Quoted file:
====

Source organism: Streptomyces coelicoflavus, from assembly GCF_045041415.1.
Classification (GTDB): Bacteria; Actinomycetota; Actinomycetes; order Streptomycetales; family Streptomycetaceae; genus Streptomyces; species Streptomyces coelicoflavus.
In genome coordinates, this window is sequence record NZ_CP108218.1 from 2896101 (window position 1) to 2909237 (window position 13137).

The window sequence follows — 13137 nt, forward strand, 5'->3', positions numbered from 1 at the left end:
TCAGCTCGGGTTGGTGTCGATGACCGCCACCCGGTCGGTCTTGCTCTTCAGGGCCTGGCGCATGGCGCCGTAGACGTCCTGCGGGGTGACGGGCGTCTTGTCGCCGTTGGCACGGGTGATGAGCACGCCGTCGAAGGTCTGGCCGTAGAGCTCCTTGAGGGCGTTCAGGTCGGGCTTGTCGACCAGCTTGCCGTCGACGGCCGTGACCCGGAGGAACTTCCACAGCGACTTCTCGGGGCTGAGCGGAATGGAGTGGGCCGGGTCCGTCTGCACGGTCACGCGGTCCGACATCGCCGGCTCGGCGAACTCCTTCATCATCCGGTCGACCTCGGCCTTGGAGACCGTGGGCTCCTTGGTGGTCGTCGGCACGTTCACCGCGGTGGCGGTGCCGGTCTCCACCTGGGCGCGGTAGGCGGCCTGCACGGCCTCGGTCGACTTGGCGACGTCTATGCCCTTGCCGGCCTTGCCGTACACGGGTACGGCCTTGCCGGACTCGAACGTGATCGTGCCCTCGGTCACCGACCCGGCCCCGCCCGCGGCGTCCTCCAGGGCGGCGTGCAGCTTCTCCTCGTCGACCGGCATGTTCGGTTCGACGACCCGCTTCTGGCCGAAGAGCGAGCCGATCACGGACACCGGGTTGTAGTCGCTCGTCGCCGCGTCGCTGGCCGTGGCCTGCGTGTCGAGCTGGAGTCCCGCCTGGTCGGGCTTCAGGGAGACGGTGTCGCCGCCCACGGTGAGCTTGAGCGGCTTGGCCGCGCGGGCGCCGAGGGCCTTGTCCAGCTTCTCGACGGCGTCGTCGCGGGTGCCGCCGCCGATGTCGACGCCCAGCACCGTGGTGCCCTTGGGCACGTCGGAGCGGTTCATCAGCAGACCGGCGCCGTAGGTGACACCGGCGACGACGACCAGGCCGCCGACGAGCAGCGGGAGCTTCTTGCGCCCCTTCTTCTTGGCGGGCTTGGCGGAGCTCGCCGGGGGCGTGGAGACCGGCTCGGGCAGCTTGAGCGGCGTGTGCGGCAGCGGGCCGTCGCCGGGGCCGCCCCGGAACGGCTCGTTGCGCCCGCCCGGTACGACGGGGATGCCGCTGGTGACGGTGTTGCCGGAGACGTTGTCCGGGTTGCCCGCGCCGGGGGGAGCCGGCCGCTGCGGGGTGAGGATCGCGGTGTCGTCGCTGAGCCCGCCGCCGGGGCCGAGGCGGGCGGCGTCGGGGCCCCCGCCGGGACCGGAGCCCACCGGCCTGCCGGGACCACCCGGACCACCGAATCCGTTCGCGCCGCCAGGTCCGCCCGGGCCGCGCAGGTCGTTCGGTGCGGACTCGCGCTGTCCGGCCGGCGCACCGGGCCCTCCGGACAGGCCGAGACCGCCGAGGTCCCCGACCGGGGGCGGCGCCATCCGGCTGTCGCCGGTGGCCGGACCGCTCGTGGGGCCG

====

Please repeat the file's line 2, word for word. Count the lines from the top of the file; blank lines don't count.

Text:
Classification (GTDB): Bacteria; Actinomycetota; Actinomycetes; order Streptomycetales; family Streptomycetaceae; genus Streptomyces; species Streptomyces coelicoflavus.